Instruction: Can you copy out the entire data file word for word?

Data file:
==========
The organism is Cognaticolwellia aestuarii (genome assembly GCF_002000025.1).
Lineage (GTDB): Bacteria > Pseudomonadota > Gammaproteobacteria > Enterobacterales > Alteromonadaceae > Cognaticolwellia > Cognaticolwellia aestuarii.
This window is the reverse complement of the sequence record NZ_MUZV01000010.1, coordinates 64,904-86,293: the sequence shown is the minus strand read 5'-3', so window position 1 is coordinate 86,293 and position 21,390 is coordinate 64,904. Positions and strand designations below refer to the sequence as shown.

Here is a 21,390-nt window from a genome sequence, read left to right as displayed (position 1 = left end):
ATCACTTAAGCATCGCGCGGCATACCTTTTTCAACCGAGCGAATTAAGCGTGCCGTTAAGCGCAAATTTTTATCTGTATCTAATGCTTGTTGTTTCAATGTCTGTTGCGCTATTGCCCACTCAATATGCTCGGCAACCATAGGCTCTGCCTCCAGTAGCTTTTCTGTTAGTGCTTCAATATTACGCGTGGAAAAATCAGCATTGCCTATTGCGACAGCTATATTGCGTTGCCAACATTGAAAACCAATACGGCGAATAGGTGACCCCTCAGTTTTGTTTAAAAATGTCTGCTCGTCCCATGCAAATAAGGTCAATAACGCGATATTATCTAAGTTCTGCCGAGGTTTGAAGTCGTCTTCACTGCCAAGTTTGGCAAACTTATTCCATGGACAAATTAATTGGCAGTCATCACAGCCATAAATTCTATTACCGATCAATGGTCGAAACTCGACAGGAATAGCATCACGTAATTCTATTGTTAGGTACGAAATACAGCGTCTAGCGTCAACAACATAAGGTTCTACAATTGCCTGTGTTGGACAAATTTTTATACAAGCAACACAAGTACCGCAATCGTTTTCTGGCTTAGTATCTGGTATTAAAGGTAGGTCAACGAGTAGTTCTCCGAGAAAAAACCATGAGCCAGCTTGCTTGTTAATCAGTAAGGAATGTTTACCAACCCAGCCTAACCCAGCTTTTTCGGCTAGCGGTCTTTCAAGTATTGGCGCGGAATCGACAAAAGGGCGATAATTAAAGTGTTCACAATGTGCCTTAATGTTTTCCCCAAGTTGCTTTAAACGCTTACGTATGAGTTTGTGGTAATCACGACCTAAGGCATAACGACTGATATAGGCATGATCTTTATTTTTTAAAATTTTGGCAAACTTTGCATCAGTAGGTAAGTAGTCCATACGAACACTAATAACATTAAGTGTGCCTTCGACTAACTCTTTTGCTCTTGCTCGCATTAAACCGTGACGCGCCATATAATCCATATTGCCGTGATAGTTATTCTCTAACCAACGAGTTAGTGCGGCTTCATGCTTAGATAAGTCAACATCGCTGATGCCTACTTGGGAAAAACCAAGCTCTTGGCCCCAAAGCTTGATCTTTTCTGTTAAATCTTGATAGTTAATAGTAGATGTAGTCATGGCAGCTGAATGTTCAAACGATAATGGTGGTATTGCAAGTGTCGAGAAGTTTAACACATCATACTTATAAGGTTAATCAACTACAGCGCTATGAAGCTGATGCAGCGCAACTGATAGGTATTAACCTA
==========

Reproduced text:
The organism is Cognaticolwellia aestuarii (genome assembly GCF_002000025.1).
Lineage (GTDB): Bacteria > Pseudomonadota > Gammaproteobacteria > Enterobacterales > Alteromonadaceae > Cognaticolwellia > Cognaticolwellia aestuarii.
This window is the reverse complement of the sequence record NZ_MUZV01000010.1, coordinates 64,904-86,293: the sequence shown is the minus strand read 5'-3', so window position 1 is coordinate 86,293 and position 21,390 is coordinate 64,904. Positions and strand designations below refer to the sequence as shown.

Here is a 21,390-nt window from a genome sequence, read left to right as displayed (position 1 = left end):
ATCACTTAAGCATCGCGCGGCATACCTTTTTCAACCGAGCGAATTAAGCGTGCCGTTAAGCGCAAATTTTTATCTGTATCTAATGCTTGTTGTTTCAATGTCTGTTGCGCTATTGCCCACTCAATATGCTCGGCAACCATAGGCTCTGCCTCCAGTAGCTTTTCTGTTAGTGCTTCAATATTACGCGTGGAAAAATCAGCATTGCCTATTGCGACAGCTATATTGCGTTGCCAACATTGAAAACCAATACGGCGAATAGGTGACCCCTCAGTTTTGTTTAAAAATGTCTGCTCGTCCCATGCAAATAAGGTCAATAACGCGATATTATCTAAGTTCTGCCGAGGTTTGAAGTCGTCTTCACTGCCAAGTTTGGCAAACTTATTCCATGGACAAATTAATTGGCAGTCATCACAGCCATAAATTCTATTACCGATCAATGGTCGAAACTCGACAGGAATAGCATCACGTAATTCTATTGTTAGGTACGAAATACAGCGTCTAGCGTCAACAACATAAGGTTCTACAATTGCCTGTGTTGGACAAATTTTTATACAAGCAACACAAGTACCGCAATCGTTTTCTGGCTTAGTATCTGGTATTAAAGGTAGGTCAACGAGTAGTTCTCCGAGAAAAAACCATGAGCCAGCTTGCTTGTTAATCAGTAAGGAATGTTTACCAACCCAGCCTAACCCAGCTTTTTCGGCTAGCGGTCTTTCAAGTATTGGCGCGGAATCGACAAAAGGGCGATAATTAAAGTGTTCACAATGTGCCTTAATGTTTTCCCCAAGTTGCTTTAAACGCTTACGTATGAGTTTGTGGTAATCACGACCTAAGGCATAACGACTGATATAGGCATGATCTTTATTTTTTAAAATTTTGGCAAACTTTGCATCAGTAGGTAAGTAGTCCATACGAACACTAATAACATTAAGTGTGCCTTCGACTAACTCTTTTGCTCTTGCTCGCATTAAACCGTGACGCGCCATATAATCCATATTGCCGTGATAGTTATTCTCTAACCAACGAGTTAGTGCGGCTTCATGCTTAGATAAGTCAACATCGCTGATGCCTACTTGGGAAAAACCAAGCTCTTGGCCCCAAAGCTTGATCTTTTCTGTTAAATCTTGATAGTTAATAGTAGATGTAGTCATGGCAGCTGAATGTTCAAACGATAATGGTGGTATTGCAAGTGTCGAGAAGTTTAACACATCATACTTATAAGGTTAATCAACTACAGCGCTATGAAGCTGATGCAGCGCAACTGATAGGTATTAACCTA